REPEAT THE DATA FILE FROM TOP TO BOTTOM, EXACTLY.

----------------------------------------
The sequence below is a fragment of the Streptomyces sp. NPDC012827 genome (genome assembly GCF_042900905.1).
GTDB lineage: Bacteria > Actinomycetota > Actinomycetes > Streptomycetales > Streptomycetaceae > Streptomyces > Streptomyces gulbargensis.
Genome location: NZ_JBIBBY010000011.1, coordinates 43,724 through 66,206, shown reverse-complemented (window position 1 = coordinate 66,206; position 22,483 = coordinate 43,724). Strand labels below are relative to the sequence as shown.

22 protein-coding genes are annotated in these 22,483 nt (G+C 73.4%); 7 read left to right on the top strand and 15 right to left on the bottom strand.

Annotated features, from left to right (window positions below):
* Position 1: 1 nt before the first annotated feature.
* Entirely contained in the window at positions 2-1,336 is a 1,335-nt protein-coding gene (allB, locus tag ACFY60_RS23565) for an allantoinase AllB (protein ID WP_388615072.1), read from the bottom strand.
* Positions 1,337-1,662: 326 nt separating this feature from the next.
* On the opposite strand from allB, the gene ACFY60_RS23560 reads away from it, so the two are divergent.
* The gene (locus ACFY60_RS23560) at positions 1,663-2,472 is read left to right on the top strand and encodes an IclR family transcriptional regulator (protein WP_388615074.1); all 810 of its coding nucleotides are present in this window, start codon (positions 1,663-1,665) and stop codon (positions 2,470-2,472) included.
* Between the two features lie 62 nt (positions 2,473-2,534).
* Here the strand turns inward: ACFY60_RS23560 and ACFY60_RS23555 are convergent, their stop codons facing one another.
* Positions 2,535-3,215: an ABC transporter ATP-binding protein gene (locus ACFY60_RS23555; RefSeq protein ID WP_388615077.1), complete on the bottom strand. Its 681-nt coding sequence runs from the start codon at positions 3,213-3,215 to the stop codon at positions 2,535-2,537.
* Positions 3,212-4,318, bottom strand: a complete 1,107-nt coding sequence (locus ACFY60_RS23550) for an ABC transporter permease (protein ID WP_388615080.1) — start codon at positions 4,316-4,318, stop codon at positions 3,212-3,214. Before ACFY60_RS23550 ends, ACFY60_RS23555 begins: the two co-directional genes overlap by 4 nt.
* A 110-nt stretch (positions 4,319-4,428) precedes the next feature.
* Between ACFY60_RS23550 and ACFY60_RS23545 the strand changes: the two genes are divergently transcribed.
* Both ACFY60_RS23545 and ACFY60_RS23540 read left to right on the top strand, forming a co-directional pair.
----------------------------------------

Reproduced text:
The sequence below is a fragment of the Streptomyces sp. NPDC012827 genome (genome assembly GCF_042900905.1).
GTDB lineage: Bacteria > Actinomycetota > Actinomycetes > Streptomycetales > Streptomycetaceae > Streptomyces > Streptomyces gulbargensis.
Genome location: NZ_JBIBBY010000011.1, coordinates 43,724 through 66,206, shown reverse-complemented (window position 1 = coordinate 66,206; position 22,483 = coordinate 43,724). Strand labels below are relative to the sequence as shown.

22 protein-coding genes are annotated in these 22,483 nt (G+C 73.4%); 7 read left to right on the top strand and 15 right to left on the bottom strand.

Annotated features, from left to right (window positions below):
* Position 1: 1 nt before the first annotated feature.
* Entirely contained in the window at positions 2-1,336 is a 1,335-nt protein-coding gene (allB, locus tag ACFY60_RS23565) for an allantoinase AllB (protein ID WP_388615072.1), read from the bottom strand.
* Positions 1,337-1,662: 326 nt separating this feature from the next.
* On the opposite strand from allB, the gene ACFY60_RS23560 reads away from it, so the two are divergent.
* The gene (locus ACFY60_RS23560) at positions 1,663-2,472 is read left to right on the top strand and encodes an IclR family transcriptional regulator (protein WP_388615074.1); all 810 of its coding nucleotides are present in this window, start codon (positions 1,663-1,665) and stop codon (positions 2,470-2,472) included.
* Between the two features lie 62 nt (positions 2,473-2,534).
* Here the strand turns inward: ACFY60_RS23560 and ACFY60_RS23555 are convergent, their stop codons facing one another.
* Positions 2,535-3,215: an ABC transporter ATP-binding protein gene (locus ACFY60_RS23555; RefSeq protein ID WP_388615077.1), complete on the bottom strand. Its 681-nt coding sequence runs from the start codon at positions 3,213-3,215 to the stop codon at positions 2,535-2,537.
* Positions 3,212-4,318, bottom strand: a complete 1,107-nt coding sequence (locus ACFY60_RS23550) for an ABC transporter permease (protein ID WP_388615080.1) — start codon at positions 4,316-4,318, stop codon at positions 3,212-3,214. Before ACFY60_RS23550 ends, ACFY60_RS23555 begins: the two co-directional genes overlap by 4 nt.
* A 110-nt stretch (positions 4,319-4,428) precedes the next feature.
* Between ACFY60_RS23550 and ACFY60_RS23545 the strand changes: the two genes are divergently transcribed.
* Both ACFY60_RS23545 and ACFY60_RS23540 read left to right on the top strand, forming a co-directional pair.